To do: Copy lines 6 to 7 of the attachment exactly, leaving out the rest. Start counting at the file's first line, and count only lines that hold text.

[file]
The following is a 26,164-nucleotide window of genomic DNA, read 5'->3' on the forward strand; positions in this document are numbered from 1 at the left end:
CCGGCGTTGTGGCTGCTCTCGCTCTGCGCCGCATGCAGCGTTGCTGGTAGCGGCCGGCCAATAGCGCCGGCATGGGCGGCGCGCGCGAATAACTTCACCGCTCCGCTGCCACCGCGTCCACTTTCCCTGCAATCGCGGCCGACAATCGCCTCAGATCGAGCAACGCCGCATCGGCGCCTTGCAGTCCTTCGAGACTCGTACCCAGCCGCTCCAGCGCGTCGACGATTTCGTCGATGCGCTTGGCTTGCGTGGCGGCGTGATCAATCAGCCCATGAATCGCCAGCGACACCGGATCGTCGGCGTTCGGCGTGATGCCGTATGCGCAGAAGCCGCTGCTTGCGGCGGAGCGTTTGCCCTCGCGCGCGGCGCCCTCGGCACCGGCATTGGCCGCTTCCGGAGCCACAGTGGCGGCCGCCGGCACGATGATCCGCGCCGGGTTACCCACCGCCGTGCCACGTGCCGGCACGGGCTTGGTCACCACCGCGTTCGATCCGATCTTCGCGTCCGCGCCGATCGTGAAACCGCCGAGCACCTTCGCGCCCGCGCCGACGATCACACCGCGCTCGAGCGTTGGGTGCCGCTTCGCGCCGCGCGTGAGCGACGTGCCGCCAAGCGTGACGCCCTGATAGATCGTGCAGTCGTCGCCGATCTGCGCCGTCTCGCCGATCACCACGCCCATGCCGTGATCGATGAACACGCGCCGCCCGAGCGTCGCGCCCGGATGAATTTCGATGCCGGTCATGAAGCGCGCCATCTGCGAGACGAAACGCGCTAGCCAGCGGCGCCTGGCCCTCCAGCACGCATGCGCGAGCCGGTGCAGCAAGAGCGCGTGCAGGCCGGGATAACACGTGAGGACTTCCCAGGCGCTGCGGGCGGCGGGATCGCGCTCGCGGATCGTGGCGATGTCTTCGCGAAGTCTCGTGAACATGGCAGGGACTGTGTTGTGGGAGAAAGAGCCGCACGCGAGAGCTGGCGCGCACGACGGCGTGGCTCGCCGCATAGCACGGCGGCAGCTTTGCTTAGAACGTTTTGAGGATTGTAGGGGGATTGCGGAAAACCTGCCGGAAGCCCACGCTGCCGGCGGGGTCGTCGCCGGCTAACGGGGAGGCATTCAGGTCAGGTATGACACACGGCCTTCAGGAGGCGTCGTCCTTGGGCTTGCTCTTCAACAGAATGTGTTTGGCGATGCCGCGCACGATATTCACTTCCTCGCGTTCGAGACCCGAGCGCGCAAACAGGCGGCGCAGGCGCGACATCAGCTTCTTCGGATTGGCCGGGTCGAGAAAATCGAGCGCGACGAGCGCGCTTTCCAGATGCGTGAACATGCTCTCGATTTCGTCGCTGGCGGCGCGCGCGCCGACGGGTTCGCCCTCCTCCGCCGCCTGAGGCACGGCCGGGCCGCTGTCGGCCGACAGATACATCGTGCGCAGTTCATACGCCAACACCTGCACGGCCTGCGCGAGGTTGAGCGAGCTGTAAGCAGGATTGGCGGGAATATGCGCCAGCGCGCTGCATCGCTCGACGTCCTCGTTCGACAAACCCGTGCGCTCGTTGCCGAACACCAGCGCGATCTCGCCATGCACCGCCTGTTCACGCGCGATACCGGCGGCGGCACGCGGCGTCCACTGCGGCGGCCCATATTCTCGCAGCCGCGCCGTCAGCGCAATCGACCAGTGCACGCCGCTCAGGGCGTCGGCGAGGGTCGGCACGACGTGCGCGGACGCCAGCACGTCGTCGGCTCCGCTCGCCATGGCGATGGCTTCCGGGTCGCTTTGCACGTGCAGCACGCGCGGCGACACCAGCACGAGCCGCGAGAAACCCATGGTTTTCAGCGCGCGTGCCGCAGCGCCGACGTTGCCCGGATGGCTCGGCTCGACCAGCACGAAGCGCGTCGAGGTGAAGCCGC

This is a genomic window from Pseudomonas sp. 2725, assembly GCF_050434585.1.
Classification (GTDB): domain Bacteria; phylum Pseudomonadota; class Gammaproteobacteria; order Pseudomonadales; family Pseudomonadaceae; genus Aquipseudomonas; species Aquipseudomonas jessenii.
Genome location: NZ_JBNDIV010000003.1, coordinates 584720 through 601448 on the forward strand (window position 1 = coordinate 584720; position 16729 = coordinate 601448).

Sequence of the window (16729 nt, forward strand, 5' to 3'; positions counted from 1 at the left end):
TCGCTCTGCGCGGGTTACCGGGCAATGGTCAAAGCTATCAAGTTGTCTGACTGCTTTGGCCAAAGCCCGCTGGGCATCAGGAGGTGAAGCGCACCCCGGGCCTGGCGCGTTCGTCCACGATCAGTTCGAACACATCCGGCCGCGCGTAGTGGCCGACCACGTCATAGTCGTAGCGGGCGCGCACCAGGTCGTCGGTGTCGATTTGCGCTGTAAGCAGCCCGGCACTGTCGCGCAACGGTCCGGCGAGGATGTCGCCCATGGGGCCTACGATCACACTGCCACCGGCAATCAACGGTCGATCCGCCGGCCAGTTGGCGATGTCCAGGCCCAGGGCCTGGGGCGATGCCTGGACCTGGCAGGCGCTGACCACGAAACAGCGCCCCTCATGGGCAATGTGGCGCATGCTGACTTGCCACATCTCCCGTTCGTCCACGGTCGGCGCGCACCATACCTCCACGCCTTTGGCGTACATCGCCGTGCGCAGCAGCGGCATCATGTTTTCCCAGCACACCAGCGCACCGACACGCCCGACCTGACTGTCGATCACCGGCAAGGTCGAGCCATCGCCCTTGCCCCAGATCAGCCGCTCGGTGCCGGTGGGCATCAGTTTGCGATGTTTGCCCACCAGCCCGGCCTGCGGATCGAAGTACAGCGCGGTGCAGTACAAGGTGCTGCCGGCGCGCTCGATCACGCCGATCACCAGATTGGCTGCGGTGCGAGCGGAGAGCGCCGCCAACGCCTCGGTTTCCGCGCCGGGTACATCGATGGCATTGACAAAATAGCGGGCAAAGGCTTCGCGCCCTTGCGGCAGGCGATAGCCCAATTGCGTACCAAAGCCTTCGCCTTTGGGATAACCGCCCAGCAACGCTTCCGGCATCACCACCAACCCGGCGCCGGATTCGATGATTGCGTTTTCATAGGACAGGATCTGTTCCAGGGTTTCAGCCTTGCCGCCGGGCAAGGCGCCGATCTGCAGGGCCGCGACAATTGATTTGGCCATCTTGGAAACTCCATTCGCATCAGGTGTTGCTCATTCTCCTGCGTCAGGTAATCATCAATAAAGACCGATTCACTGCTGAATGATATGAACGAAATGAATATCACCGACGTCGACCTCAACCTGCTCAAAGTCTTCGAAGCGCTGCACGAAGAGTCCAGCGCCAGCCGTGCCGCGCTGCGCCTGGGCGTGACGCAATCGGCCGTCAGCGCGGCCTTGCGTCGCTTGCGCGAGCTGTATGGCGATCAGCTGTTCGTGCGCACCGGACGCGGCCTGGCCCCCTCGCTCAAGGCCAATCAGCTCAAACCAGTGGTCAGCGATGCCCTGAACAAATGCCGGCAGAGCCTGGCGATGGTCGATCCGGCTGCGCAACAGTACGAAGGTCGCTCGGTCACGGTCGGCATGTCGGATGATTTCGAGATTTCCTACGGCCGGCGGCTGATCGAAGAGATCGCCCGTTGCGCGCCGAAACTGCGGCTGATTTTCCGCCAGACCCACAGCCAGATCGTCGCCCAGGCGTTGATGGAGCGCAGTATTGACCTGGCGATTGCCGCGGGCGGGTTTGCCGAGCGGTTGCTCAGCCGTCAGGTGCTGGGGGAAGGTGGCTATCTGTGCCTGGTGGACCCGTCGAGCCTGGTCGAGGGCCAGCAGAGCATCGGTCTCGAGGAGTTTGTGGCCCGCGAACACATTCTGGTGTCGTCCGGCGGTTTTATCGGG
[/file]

Sequence of the window (16729 nt, forward strand, 5' to 3'; positions counted from 1 at the left end):
TCGCTCTGCGCGGGTTACCGGGCAATGGTCAAAGCTATCAAGTTGTCTGACTGCTTTGGCCAAAGCCCGCTGGGCATCAGGAGGTGAAGCGCACCCCGGGCCTGGCGCGTTCGTCCACGATCAGTTCGAACACATCCGGCCGCGCGTAGTGGCCGACCACGTCATAGTCGTAGCGGGCGCGCACCAGGTCGTCGGTGTCGATTTGCGCTGTAAGCAGCCCGGCACTGTCGCGCAACGGTCCGGCGAGGATGTCGCCCATGGGGCCTACGATCACACTGCCACCGGCAATCAACGGTCGATCCGCCGGCCAGTTGGCGATGTCCAGGCCCAGGGCCTGGGGCGATGCCTGGACCTGGCAGGCGCTGACCACGAAACAGCGCCCCTCATGGGCAATGTGGCGCATGCTGACTTGCCACATCTCCCGTTCGTCCACGGTCGGCGCGCACCATACCTCCACGCCTTTGGCGTACATCGCCGTGCGCAGCAGCGGCATCATGTTTTCCCAGCACACCAGCGCACCGACACGCCCGACCTGACTGTCGATCACCGGCAAGGTCGAGCCATCGCCCTTGCCCCAGATCAGCCGCTCGGTGCCGGTGGGCATCAGTTTGCGATGTTTGCCCACCAGCCCGGCCTGCGGATCGAAGTACAGCGCGGTGCAGTACAAGGTGCTGCCGGCGCGCTCGATCACGCCGATCACCAGATTGGCTGCGGTGCGAGCGGAGAGCGCCGCCAACGCCTCGGTTTCCGCGCCGGGTACATCGATGGCATTGACAAAATAGCGGGCAAAGGCTTCGCGCCCTTGCGGCAGGCGATAGCCCAATTGCGTACCAAAGCCTTCGCCTTTGGGATAACCGCCCAGCAACGCTTCCGGCATCACCACCAACCCGGCGCCGGATTCGATGATTGCGTTTTCATAGGACAGGATCTGTTCCAGGGTTTCAGCCTTGCCGCCGGGCAAGGCGCCGATCTGCAGGGCCGCGACAATTGATTTGGCCATCTTGGAAACTCCATTCGCATCAGGTGTTGCTCATTCTCCTGCGTCAGGTAATCATCAATAAAGACCGATTCACTGCTGAATGATATGAACGAAATGAATATCACCGACGTCGACCTCAACCTGCTCAAAGTCTTCGAAGCGCTGCACGAAGAGTCCAGCGCCAGCCGTGCCGCGCTGCGCCTGGGCGTGACGCAATCGGCCGTCAGCGCGGCCTTGCGTCGCTTGCGCGAGCTGTATGGCGATCAGCTGTTCGTGCGCACCGGACGCGGCCTGGCCCCCTCGCTCAAGGCCAATCAGCTCAAACCAGTGGTCAGCGATGCCCTGAACAAATGCCGGCAGAGCCTGGCGATGGTCGATCCGGCTGCGCAACAGTACGAAGGTCGCTCGGTCACGGTCGGCATGTCGGATGATTTCGAGATTTCCTACGGCCGGCGGCTGATCGAAGAGATCGCCCGTTGCGCGCCGAAACTGCGGCTGATTTTCCGCCAGACCCACAGCCAGATCGTCGCCCAGGCGTTGATGGAGCGCAGTATTGACCTGGCGATTGCCGCGGGCGGGTTTGCCGAGCGGTTGCTCAGCCGTCAGGTGCTGGGGGAAGGTGGCTATCTGTGCCTGGTGGACCCGTCGAGCCTGGTCGAGGGCCAGCAGAGCATCGGTCTCGAGGAGTTTGTGGCCCGCGAACACATTCTGGTGTCGTCCGGCGGTTTTATCGGG